除了人造的卫星和太空垃圾外,可以说现在存在地球上的物质从地球形成开始就不会离开地球吗?Other than man-made satellites and space junks, can it be said that all matters and substances that were present during Earth’s creation have never left our planet?

【翻译自quora,作者 Jeffrey Naujok 】

Nope. Not even close.

不,完全不对。

Go outside, look up. See that shiny thing up there?

走到外面看看,看看外面什么东西在发光?

No, not the sun. Oh nuts, I forgot to specify, do this at night. The other shiny thing.

不是,不是太阳。我忘了说明,应该是在晚上出去看看,看看那些发光的东西。

The Moon. Luna. Our orbital buddy.

月亮,我们的卫星。

That, my friend, used to be part of the Earth.

这是我们的朋友,曾经也是地球的一部分。

You see, early on, when the Mother Earth was young, and hot, she attracted a friend named Theia who got just a little too close, if you know what I mean. Then bang, and nine months later, out popped little Luna.

你也看到了,当我们的地球母亲还很年轻,温度很高时,它用引力俘获了一个名叫“Theia”的离得很近的朋友。然后,砰!九个月后,小月亮就诞生了。

Okay, okay, enough with the bad analogies. This is known as the Giant Impactor Hypothesis, and it pretty much is the only origin theory of the Moon that explains almost everything we know about it and the origin of the Earth.[1]

好吧,好吧,这个比喻不恰当。这被称为“巨大冲击”假说,这是目前唯一能很好解释有关月球与地球起源的假说。

That’s a pretty big chunk of missing mass right off the bat.

地球失去的那块质量真的是很大。

Then there’s the rest of the impactors that have hit the Earth. Ever look at Manicougan, Canada on a map?

你曾在地图上看过加拿大的 Manicougan 吗?这儿还有那次事件留下来的影响。

Look familiar? Like a giant, 100 km wide impact crater? And that’s only 214 million years old. Before that Earth was really getting pounded.

看起来很像?像一个巨大的,100km宽的撞击坑?这只有2.14亿年的历史。这个时候盘古大陆还没解体。

Those kind of impacts toss off large quanties of rock to space. We know this because we can find pieces of the moon and even Mars in meteorites that land on Earth. [2]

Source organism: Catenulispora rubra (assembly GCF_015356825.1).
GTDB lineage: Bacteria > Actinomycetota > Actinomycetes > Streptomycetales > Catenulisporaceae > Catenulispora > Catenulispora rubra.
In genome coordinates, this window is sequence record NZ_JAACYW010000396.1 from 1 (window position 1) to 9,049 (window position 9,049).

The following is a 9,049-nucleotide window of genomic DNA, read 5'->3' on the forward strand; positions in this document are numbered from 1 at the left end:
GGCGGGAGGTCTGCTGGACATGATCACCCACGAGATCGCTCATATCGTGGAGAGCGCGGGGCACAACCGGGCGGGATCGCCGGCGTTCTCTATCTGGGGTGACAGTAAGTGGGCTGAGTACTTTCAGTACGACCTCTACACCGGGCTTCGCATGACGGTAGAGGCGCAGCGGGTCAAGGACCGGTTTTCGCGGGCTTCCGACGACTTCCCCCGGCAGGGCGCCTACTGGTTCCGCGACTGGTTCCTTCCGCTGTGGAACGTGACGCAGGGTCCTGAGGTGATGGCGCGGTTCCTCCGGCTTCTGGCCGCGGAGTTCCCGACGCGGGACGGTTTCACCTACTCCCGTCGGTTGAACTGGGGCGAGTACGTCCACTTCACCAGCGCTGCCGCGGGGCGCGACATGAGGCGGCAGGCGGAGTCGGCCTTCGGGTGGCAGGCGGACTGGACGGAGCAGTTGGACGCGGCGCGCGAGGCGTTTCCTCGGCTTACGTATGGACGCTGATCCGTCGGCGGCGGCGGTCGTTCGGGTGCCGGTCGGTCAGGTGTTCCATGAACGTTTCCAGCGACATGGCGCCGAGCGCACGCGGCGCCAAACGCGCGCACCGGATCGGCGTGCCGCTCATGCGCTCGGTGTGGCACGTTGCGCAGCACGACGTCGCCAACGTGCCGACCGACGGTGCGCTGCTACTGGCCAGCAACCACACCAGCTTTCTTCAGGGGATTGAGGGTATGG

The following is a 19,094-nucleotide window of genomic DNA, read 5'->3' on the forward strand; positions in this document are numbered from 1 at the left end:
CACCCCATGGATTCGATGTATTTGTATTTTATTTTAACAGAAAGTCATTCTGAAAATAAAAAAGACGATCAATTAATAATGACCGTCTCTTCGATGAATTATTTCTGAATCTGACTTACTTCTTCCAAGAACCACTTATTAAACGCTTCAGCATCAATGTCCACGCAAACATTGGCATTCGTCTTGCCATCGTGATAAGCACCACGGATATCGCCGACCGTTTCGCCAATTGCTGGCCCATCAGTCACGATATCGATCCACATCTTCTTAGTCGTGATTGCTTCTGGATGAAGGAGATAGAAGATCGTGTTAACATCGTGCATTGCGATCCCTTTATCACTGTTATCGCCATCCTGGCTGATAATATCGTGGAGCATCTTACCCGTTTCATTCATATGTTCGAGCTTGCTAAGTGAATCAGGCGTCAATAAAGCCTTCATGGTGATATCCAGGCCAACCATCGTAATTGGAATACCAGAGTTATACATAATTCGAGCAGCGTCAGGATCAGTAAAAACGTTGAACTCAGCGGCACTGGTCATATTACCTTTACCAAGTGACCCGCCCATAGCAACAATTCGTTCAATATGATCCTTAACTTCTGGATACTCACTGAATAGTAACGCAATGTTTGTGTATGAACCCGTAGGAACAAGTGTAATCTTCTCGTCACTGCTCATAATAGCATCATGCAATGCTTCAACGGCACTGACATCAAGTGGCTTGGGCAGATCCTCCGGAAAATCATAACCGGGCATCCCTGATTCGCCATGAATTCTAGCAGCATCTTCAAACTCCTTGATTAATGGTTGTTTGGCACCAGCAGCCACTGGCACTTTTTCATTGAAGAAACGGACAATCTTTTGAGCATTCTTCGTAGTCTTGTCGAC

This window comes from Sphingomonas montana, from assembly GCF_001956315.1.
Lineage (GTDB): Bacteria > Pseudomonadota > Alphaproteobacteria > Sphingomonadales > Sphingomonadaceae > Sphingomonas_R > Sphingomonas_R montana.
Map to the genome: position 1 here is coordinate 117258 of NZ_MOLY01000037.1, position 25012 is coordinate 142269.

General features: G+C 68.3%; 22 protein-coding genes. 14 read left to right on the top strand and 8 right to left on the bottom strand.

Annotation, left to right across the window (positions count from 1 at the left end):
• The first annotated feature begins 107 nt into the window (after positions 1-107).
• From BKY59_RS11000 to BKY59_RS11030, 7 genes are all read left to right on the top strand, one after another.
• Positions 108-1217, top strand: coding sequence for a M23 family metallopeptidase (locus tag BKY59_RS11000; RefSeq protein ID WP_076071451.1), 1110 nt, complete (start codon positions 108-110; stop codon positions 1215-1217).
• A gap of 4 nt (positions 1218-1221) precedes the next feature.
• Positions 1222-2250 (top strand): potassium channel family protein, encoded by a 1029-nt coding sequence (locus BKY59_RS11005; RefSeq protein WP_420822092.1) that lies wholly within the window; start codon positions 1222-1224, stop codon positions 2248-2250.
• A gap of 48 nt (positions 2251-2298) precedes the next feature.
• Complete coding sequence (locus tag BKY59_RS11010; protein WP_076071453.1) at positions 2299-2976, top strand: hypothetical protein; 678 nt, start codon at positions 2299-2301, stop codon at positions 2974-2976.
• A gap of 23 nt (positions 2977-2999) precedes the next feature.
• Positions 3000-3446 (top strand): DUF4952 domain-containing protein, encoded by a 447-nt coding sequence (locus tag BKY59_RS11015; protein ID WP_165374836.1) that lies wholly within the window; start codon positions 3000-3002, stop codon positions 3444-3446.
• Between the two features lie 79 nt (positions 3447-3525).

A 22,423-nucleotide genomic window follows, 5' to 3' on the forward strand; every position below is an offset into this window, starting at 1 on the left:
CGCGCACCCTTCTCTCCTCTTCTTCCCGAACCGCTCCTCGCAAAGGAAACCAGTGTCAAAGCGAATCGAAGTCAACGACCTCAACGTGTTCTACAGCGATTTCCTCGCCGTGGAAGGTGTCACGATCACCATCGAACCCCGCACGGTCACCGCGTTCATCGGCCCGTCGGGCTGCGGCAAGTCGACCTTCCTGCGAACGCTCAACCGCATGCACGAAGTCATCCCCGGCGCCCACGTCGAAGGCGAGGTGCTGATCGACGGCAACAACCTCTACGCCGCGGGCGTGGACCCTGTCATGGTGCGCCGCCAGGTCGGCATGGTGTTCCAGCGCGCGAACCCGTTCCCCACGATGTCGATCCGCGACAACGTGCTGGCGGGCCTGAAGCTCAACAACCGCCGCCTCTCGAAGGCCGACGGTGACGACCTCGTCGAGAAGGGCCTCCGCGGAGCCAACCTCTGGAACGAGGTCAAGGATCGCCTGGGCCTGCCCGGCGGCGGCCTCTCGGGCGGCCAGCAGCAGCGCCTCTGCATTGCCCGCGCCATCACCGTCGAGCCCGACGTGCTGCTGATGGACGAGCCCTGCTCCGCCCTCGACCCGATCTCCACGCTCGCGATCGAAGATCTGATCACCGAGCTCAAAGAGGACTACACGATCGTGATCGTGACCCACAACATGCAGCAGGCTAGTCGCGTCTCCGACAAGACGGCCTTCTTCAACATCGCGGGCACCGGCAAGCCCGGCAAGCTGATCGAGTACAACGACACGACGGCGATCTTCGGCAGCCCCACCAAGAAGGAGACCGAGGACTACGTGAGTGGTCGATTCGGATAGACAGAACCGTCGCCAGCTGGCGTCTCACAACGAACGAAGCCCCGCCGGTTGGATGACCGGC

这种冲击可以大量岩石从星球上(不一定是地球)抛向太空。 我们之所以知道这一点,是因为我们可以在地球上上找到那些来自月亮和火星的陨石。 [2]

And then chemicals like helium, which are derived from nuclear decay, and hydrogen, tend to bubble up to the top of the atmosphere, where Earth’s gravity is not enough to hold onto them, and the float off into space.

然后,诸如来自核衰变的氦气和氢之类的化学物质,往往会缓慢向上飘到达大气层的顶部,在那里地球的引力不足以吸引住它们,于是它们就漂浮到太空中。

Glancing meteors can also carry bits of the atmosphere off into space.

掠过的流星还可以将大气的一部分带入太空。

Coronal Mass Ejections that hit the Earth hard enough can temporarily collapse the magnetic fields of the Earth, exposing the top of the atmosphere to the solar wind, which will scour part of the atmosphere away.

撞击地球的 日冕物质喷发 足以暂时破坏地球的磁场,使大气层顶部暴露于太阳风中,从而冲走一部分大气层。

On the plus side, every day about 200 tons of various space dust, particles, and gasses fall down into Earth’s gravity well and add back to the mass of the Earth.

从好的方面来说,每天大约有200吨各种太空尘埃,微粒和气体掉入地球的引力井中,并重新组成地球的质量中。

And while most of the original mass is still here, it is constantly undergoing nuclear decay. When the Earth was young, there was a lot more nuclear material around, like Uranium 235, or probably even Neptunium and Plutonium. But those things aren’t stable, and now, 4.5 billion years later, we’ve got a lot of lead and palladium, comparatively, to the amount of actual fissile uranium and plutonium we have hanging around.

而且,尽管大多数一开始就有的质量仍然存在,但它一直在经历核衰变。 当地球还年轻时,有更多的核材料,例如铀235,甚至可能还有镎和钚。 但是这些情况并不稳定,现在,在45亿年后的现在,相较于我们拥有的铀和 钚, 我们现在拥有更多的大量的铅和钯。

And, of course, your question begs the other question, where did it all come from. The Earth is made of dead stars. So saying it’s never been “off the Earth” ignores the fact that it was off the Earth in the heart of stars, in other planets or asteroids, or created in the collision of neutron stars (see that gold ring on your finger? Neutron star collision) before it ever got to become part of the cloud that would collapse to become the solar system, a tiny fraction of which would become Earth.

当然,您的问的另一个问题是,它们都是从哪里来的。 地球是由死去的星组成的。 因此,说它从未离开地球就忽略了,那些物质会在地球刚开始形成时就离开地球,被其他星球或陨石带走,或者是在中子星碰撞时产生的(参见手指上的金戒指?这也是中子星碰撞形成的)变成云的一部分,然后崩溃成为太阳系,而其中的一小部分将成为地球。【??这段还没看懂】

You, me, and everything around you was born in the heart of dying stars. If that ain’t cool enough for you, I don’t know what is.

你,我和你周围的一切都是从死去的星星中诞生的。如果这还不够酷的话,那就没有酷的东西了。

Footnotes

[1] Giant-impact hypothesis – Wikipedia

[2] Martian meteorite – Wikipedia

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